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 10 things to consider when you're thinking of buying a property


 When it comes to the question of whether it is better to buy or rent your business premises, the phrase used most often by business experts is "it depends". Jeremy Lang, Business Partners regional general manager, is no exception. It is an age-old question, he says, in which each business must grapple with its own unique needs and circumstances


He offers the following checklist to help business owners frame their thinking:


  1. Has your business stabilised? The most common mistake business owners make with regard to the buy-or-rent question, says Lang, is to buy a property too soon. Wait till your business is on an even keel before you buy.
  2. How badly do you need security of tenure? Shop-front retailers who will lose customers when they move, and manufacturers with large machines that cost a lot to move are most in need of a permanent base. Ownership trumps renting in these cases.
  3. Do you need to be able to move quickly? If you expect rapid growth of your business, for example, you may not want to be stuck with the ownership of your pokey first premises.
  4. How much do you need to customise your space? A lease normally limits your ability to make changes to the building. If you have to make a lot of alterations to accommodate your needs, it may be better to buy.
  5. Compare the cost of renting to the cost of monthly bond repayments over the period of the bond. Renting may be cheaper to begin with, depending on the size of your deposit, but may overtake bond repayments through annual escalations.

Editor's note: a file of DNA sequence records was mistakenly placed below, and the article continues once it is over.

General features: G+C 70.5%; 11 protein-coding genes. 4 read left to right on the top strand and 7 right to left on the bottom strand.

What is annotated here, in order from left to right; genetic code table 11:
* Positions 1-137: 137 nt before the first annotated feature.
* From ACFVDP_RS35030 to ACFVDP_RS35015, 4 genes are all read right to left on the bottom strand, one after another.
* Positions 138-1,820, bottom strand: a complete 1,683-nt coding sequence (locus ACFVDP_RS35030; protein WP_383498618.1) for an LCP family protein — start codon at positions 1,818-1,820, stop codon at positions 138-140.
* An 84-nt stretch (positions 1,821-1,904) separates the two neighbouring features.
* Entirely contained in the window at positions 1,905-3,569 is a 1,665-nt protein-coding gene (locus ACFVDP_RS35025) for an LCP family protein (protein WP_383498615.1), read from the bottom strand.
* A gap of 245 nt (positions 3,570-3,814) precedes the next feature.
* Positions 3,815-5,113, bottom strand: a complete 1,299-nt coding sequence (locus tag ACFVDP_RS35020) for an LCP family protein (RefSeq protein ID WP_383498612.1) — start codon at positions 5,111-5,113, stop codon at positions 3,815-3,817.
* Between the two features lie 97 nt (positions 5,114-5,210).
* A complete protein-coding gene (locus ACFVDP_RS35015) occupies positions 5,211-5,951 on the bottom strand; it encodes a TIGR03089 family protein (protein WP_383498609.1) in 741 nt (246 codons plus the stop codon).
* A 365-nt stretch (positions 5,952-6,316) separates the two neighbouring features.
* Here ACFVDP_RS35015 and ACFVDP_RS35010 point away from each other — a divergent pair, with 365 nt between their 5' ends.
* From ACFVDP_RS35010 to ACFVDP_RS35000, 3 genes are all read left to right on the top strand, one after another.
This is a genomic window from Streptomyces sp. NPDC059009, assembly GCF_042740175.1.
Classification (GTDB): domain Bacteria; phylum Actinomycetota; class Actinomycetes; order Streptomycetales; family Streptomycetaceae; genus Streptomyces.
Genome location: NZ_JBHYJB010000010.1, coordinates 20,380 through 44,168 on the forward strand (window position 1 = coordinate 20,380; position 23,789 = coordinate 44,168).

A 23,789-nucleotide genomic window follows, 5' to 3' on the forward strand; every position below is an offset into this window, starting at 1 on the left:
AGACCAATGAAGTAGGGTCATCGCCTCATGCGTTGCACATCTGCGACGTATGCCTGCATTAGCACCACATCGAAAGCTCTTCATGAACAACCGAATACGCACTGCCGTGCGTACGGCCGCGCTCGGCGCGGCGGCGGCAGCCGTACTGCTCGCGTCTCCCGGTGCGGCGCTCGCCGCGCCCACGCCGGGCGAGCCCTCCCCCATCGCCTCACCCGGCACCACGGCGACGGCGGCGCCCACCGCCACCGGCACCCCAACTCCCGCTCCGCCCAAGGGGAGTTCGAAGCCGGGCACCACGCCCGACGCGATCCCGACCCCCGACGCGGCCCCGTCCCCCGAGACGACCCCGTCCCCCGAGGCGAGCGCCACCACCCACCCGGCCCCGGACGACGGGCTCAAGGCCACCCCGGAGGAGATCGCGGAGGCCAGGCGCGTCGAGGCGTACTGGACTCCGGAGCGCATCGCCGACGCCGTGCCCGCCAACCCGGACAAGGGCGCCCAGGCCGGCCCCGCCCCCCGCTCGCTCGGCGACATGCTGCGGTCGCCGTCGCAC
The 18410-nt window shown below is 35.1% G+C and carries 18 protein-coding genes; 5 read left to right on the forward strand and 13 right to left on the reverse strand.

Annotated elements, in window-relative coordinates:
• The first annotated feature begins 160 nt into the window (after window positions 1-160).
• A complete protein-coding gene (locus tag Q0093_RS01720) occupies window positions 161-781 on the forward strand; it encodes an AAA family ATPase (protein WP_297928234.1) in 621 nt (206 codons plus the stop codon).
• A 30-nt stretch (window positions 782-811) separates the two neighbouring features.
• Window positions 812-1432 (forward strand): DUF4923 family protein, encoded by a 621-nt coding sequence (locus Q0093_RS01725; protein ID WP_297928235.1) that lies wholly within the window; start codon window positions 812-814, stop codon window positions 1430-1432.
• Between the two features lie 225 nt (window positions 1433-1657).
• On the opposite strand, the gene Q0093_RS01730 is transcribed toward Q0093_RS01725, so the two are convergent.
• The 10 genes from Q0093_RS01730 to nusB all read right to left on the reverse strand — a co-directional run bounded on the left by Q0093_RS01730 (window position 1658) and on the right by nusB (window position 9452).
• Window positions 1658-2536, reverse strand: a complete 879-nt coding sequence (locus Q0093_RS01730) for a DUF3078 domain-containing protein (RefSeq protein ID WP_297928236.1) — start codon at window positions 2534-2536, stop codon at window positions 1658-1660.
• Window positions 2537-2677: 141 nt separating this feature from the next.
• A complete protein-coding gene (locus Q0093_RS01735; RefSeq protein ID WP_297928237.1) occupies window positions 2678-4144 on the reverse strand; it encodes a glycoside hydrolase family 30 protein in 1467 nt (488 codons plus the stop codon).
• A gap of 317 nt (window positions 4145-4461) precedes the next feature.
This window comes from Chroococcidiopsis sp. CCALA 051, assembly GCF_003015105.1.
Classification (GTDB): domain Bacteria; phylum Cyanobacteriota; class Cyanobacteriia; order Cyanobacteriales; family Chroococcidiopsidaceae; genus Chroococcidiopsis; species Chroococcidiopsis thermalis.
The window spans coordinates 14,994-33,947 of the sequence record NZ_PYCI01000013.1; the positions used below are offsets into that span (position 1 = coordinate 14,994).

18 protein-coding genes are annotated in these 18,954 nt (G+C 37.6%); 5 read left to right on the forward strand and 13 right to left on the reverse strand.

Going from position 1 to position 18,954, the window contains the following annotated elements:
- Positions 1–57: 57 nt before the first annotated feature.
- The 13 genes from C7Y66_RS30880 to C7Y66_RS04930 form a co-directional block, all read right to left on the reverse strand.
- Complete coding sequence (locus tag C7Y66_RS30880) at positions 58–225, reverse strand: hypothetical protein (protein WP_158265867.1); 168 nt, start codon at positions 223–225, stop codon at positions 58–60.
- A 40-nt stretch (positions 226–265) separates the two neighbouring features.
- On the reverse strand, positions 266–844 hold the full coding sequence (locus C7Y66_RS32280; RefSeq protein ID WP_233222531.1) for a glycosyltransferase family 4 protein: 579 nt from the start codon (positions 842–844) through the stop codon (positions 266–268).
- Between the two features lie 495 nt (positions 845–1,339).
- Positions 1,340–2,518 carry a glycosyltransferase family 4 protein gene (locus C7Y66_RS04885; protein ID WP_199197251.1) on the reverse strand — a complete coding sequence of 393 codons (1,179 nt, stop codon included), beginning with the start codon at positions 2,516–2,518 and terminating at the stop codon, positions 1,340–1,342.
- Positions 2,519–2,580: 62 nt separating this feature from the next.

6. In weighing up renting versus buying, don’t forget to add property taxes and maintenance expenses to the cost of ownership.
  7. Consider the investment required for a deposit: Firstly, can your business afford the cash drain? Secondly, even if it can, will you not make a better return on the money by using it in your business rather than investing it in a property? Thirdly, even if the money could yield more in your business, your investment into a property could be a useful form of collateral against which to raise finance for your operating business in the medium to long term.
  8. Interest rate volatility versus rental escalations: When you buy a property you don’t have to worry about annual rental escalations, but the risk is that interest rates may rise and push up your bond repayments.
  9. Study the property and the area: All your careful considerations can come to nought if it turns out that the building you bought is defective in some way. Do a careful check on all technical aspects of the building. Conduct research on the area in which you wish to purchase to ensure that there are no imminent developments or other factors that could limit the return you expect to gain on your property investment.
  10. Do you qualify for a 100% loan? Business Partners will consider giving you a 100% loan to buy a viable business premises without the need for a deposit if your business is older than 3 years, and if it can afford the repayments.​



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